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Graham York Rare Books

225 High Street, Honiton, Devon, EX14 1LB, UK.

ship's log

[Ship's Log Book]. LOG BOOK DIARY FOR THE SPANISH FRIGATE ARISPE (A) SAN FERNANDO. The property of Don Ignacio Fernandez de Castro, travelling between Cadiz and Havana, carrying wines, olives and other Spanish products from 1844 to 1846.
Entries in two distinct hands with detailed accounts of weather, directions, destinations, conditions, etc.
Several voyages between Cadiz and Havana, Manila, returning with sugar, cocoa, cinnamon and "Effects of China".
On arrival at Cadiz 8th May 1846, we are given a list of crew, names, ages, domicile, wages and the name of a passenger.
It is known that the ship carried passengers to religious outposts in Manila. No more entries after Monday 31st August 1846. 2500.00
The commercial rise of Cadiz during the reign of Isabella II attracted businessmen from Spain and abroad, who revitalized the commercial life of the city which had been badly damaged by the economic sanctions imposed by England, the French occupation and the loss of colonial possessions.
The liberalization of overseas commerce and, in particular the dissolution of the Royal Philippines Company, meant an opportunity to start trading between Spain and the West Indies.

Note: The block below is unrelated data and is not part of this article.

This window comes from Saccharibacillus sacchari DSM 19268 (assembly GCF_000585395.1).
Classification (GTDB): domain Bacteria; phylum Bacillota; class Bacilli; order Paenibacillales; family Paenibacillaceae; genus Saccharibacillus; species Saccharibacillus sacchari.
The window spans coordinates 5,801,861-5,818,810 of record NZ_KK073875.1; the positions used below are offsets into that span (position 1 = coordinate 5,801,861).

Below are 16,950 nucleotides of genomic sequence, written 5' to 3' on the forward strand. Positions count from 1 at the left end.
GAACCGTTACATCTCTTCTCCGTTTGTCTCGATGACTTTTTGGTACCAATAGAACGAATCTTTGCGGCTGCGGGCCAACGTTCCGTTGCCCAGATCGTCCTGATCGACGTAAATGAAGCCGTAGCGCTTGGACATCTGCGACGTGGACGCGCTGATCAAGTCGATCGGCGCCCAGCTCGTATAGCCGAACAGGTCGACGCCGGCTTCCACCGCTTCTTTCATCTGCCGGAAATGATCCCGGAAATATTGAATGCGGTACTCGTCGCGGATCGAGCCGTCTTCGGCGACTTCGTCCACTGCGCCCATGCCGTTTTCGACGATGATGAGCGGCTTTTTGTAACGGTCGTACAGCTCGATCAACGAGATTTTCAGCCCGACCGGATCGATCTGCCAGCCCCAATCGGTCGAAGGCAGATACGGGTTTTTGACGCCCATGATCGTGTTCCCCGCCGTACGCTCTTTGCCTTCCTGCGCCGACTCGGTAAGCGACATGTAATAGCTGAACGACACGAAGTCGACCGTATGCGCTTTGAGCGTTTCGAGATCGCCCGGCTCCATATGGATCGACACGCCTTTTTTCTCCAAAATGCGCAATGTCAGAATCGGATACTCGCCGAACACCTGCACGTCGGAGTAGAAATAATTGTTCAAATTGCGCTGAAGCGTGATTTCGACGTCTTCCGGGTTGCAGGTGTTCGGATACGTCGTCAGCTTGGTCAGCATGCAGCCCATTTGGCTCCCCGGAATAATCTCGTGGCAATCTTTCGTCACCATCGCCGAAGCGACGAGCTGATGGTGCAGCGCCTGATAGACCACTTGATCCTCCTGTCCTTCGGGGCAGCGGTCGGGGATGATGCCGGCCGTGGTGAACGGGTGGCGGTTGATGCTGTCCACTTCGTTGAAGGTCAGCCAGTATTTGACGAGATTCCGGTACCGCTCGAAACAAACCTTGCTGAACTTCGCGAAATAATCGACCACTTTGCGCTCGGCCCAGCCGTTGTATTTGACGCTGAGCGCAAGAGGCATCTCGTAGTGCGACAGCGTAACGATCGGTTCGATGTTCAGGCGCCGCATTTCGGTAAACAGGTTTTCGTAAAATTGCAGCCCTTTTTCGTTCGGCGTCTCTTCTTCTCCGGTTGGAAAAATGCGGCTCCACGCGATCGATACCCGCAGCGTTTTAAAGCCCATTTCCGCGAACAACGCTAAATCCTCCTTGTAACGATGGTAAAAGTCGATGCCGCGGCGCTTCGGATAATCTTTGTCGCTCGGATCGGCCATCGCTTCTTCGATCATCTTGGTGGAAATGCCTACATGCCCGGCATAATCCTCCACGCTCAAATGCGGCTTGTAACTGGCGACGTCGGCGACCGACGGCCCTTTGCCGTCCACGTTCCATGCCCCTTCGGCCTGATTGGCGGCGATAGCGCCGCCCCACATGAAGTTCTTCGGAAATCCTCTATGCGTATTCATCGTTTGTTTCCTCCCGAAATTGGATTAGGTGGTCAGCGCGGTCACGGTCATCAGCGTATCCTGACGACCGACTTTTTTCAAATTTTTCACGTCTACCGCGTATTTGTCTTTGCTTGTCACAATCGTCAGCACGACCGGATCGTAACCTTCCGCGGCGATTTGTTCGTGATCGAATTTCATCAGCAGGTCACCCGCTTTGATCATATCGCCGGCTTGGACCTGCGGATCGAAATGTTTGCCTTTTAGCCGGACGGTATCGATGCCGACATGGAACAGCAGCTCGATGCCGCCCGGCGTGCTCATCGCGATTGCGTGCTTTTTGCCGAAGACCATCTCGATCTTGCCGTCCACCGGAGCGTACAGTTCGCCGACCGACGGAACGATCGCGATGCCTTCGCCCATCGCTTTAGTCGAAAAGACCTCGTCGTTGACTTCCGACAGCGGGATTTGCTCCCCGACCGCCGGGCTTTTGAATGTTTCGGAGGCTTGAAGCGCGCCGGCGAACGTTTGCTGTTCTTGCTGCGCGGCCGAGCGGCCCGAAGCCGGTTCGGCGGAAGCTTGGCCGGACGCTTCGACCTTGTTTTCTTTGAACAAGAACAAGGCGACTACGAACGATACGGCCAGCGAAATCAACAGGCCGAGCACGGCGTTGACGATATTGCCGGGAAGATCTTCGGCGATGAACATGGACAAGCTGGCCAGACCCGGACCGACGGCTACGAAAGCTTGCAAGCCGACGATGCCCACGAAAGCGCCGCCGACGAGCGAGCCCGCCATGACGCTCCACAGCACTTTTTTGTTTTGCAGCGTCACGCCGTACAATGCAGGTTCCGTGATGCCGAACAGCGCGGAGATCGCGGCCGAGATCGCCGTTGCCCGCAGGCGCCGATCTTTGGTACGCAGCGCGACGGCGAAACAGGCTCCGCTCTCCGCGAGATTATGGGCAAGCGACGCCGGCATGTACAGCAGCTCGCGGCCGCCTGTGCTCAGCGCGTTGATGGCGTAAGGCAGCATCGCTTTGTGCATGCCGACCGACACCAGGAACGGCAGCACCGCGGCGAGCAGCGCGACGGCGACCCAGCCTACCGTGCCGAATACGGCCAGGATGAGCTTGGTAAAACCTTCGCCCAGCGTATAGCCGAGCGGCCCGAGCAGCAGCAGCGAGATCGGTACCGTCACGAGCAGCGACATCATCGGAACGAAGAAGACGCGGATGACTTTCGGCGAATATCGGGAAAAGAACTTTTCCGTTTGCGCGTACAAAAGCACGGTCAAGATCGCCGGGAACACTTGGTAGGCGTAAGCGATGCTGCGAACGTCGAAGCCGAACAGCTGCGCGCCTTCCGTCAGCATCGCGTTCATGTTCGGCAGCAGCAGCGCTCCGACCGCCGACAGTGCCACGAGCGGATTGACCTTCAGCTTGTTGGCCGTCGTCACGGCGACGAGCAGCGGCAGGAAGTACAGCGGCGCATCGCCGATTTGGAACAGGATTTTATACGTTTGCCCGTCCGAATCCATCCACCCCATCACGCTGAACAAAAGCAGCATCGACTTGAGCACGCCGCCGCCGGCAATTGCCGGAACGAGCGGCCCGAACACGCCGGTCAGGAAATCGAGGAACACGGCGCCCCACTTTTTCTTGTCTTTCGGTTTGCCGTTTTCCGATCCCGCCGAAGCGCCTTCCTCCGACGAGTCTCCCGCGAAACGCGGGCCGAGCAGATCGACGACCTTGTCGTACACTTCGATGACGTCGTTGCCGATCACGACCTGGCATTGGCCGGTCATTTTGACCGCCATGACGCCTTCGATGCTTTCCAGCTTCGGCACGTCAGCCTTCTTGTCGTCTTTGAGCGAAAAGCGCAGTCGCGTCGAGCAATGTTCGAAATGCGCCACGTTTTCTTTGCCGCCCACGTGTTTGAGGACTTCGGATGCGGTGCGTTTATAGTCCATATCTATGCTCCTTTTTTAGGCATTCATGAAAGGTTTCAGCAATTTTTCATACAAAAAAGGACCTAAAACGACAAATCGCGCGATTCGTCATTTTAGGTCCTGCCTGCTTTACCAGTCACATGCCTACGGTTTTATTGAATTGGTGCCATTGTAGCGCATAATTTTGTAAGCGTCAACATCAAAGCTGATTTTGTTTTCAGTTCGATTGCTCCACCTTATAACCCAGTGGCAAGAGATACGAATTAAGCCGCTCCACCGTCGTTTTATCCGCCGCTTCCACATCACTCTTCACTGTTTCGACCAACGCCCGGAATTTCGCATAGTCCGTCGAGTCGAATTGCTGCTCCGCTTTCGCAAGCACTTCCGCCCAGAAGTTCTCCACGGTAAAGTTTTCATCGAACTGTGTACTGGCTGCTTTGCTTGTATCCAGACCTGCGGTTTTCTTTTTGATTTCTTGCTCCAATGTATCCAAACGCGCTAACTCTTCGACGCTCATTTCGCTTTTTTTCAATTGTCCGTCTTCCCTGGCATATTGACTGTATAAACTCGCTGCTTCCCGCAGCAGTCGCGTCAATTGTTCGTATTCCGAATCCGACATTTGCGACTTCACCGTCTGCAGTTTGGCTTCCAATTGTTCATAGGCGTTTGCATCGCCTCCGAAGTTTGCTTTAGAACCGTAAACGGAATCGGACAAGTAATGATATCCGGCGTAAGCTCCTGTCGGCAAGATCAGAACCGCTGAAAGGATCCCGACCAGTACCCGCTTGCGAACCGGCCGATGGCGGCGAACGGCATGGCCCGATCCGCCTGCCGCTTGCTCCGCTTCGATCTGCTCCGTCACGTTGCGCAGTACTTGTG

Ignacio Fernandez de Castro was born in Comillas, a small town in Cantabria, Northern Spain, in 1793, son of Simon Fernandez del Castro, businessman, and Manuela Gutierrez del Castro. He was the youngest of their eight children - M. Manuela, M. Angela, Manuel Antonio, Jose Joaquin, Agustina Manuela, Tomas, Manuel e Ignacio. His business career began in the Merchant Navy after his education, and with the financial help of his parents he reached the rank of Captain. He made many journeys to America, specifically New Spain, to trade with the Philipines, using ships from Manila, and occasionally stopping at Acapulco. On one of these many voyages he met Concepcion de Bustamante y Padilla, daughter of Ignacio Bustamante and M. Antonia Padilla. The family was from the town of Arispe, in the province of Sonora, Mexico. In 1818, Ignacio y Concepcion were married in the town of Piti, in the same province. They had eleven children: Carmen, Guadalupe, Rafael, Josefa, Andres Ignacio, Luisa, Concepcion, Gregorio, Natalia, Jose Domingo y M.Antonia, but only seven survived. Dedicated to trade between Asia, New Spain and Manila, they were forced to settle in Cadiz, when Mexico found its independence, and established a prosperous trading business there.

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